Avoiding vaginal cuff dehiscence after robotic oncological surgery: reliable suturing technique.

Ignacio Zapardiel, Vanna Zanagnolo, Michele Peiretti, Angelo Maggioni, Lucca Bocciolone

Research output: Contribution to journalArticlepeer-review

Abstract

The rate of vaginal cuff dehiscence seems to have been shown to increase after both robotic and laparoscopic surgeries compared with that after the open approach. The aim of this study was to describe the vaginal cuff dehiscence rate with a novel vaginal suturing technique performed by a robotic approach in the treatment of oncological conditions. Medical records of all robotic procedures from January 1, 2009, until August 10, 2009, performed at the European Institute of Oncology of Milan were reviewed. Forty vaginal closures were carried out with a novel technique after extrafascial or radical hysterectomy for an oncological diagnosis. Outcomes were compared with those of 41 parallel vaginal closures performed with other techniques. Among the 40 patients treated with the novel technique, an endometrial pathological feature was observed in 15 (37.5%); ovarian disease, 13 (32.5%); and cervical malignancies, 12 (30%). No vaginal cuff dehiscences were observed after a median follow-up time of 126 days (range, 36-248 days). On the other group, an endometrial pathological feature was observed in 12 patients (29.6%); ovarian disease, 6 (14.6%); cervical malignancies, 22 (53.6%); and tubal cancer, 1 (2.2%). Three vaginal cuff dehiscences were observed after a median follow-up time of 130 days (range, 39-261 days). The results of the study suggest that vaginal closure technique may decrease the vaginal cuff dehiscence rate for robotic surgery, although longer follow-up time is needed, and larger studies should be carried out, encouraging gynecologic surgeons to perform it.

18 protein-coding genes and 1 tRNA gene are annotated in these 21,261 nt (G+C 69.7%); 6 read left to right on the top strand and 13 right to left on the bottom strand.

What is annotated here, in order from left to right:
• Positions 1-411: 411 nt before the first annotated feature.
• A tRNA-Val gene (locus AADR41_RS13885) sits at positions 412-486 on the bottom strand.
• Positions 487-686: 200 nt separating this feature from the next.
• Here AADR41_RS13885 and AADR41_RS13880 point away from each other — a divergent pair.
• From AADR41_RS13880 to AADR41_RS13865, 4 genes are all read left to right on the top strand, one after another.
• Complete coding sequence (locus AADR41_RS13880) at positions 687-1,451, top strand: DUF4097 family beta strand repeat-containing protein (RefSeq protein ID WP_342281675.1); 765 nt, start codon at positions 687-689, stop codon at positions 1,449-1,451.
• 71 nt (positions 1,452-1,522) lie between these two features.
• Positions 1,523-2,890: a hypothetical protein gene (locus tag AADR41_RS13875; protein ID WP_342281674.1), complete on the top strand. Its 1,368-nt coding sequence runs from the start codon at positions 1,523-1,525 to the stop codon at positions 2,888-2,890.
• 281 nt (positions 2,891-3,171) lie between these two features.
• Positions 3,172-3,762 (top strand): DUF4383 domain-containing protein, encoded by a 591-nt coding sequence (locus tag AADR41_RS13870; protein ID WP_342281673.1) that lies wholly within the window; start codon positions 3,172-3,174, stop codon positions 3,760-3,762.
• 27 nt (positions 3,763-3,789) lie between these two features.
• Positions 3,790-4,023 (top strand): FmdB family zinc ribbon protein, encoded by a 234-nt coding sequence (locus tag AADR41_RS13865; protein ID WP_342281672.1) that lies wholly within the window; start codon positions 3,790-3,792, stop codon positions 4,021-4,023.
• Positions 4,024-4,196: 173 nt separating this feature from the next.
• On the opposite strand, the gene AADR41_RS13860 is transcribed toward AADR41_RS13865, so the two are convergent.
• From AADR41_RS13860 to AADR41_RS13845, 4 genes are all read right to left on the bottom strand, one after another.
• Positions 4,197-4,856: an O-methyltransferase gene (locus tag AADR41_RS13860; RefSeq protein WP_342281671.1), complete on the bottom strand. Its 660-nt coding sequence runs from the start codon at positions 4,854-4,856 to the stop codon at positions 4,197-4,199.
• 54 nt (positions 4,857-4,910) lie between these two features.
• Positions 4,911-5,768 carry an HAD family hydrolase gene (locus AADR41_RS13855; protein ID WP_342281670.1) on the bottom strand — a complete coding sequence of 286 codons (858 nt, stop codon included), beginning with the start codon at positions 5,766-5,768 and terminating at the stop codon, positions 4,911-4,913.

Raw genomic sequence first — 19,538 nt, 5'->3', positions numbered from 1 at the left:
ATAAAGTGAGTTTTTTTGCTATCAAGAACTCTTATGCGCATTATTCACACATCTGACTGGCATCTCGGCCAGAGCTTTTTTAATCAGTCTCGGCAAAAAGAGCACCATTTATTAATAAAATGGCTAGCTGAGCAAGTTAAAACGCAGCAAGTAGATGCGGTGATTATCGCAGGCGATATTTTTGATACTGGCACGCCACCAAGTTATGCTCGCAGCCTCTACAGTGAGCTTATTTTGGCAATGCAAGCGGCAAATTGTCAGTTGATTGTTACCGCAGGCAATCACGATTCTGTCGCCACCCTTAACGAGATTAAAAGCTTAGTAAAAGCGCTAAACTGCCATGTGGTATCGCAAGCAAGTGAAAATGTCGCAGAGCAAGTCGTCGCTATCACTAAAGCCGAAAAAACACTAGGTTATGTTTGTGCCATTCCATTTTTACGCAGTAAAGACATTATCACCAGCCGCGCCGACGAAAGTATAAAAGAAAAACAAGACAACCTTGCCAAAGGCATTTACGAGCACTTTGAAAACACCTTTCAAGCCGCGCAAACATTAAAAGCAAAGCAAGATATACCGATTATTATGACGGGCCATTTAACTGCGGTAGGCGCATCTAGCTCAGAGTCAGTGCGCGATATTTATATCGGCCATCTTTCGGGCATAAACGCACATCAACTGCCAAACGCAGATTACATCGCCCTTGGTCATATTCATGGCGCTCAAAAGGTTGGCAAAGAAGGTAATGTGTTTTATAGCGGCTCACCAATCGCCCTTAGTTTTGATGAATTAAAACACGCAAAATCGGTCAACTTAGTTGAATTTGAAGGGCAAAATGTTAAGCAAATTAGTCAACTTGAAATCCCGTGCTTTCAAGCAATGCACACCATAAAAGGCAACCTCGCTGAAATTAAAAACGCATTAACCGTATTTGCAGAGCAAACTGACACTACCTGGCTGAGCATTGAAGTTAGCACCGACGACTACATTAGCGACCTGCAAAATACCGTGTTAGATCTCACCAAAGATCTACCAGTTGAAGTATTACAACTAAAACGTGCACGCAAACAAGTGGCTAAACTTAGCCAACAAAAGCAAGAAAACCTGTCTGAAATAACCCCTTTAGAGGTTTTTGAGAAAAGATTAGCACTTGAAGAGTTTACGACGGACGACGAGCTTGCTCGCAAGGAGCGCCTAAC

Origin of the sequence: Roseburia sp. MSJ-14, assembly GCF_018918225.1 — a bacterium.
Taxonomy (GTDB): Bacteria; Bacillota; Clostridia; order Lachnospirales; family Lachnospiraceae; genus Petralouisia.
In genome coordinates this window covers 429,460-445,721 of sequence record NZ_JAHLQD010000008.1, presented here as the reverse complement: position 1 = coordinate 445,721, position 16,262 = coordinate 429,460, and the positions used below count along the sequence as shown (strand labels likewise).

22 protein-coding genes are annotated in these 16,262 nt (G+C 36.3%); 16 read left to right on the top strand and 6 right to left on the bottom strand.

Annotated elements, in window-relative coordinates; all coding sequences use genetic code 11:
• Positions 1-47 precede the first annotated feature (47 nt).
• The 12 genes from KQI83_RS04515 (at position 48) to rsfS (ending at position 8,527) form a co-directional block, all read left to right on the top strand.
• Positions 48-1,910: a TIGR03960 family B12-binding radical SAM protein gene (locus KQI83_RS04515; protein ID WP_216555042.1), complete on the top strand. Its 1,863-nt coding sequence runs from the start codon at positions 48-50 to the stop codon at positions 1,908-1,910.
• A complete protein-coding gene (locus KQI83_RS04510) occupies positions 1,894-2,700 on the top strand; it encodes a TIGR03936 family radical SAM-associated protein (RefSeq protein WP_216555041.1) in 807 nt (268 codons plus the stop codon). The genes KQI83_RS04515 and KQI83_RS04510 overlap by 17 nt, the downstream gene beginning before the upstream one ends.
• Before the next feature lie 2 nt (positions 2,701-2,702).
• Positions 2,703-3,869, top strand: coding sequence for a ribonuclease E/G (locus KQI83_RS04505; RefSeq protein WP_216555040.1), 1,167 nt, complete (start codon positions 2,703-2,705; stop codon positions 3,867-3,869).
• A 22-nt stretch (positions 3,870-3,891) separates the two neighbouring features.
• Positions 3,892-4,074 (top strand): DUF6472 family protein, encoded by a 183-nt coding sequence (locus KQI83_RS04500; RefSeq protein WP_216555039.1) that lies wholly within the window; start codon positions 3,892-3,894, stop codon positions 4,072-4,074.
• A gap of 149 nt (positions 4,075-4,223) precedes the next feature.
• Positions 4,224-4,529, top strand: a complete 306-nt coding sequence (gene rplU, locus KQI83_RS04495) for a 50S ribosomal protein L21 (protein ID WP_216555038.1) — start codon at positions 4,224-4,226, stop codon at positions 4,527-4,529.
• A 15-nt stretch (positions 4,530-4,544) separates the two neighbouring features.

Original languageEnglish
Pages (from-to)1264-1267
Number of pages4
JournalInternational Journal of Gynecological Cancer
Volume20
Issue number7
DOIs
Publication statusPublished - Oct 2010

ASJC Scopus subject areas

  • Medicine(all)

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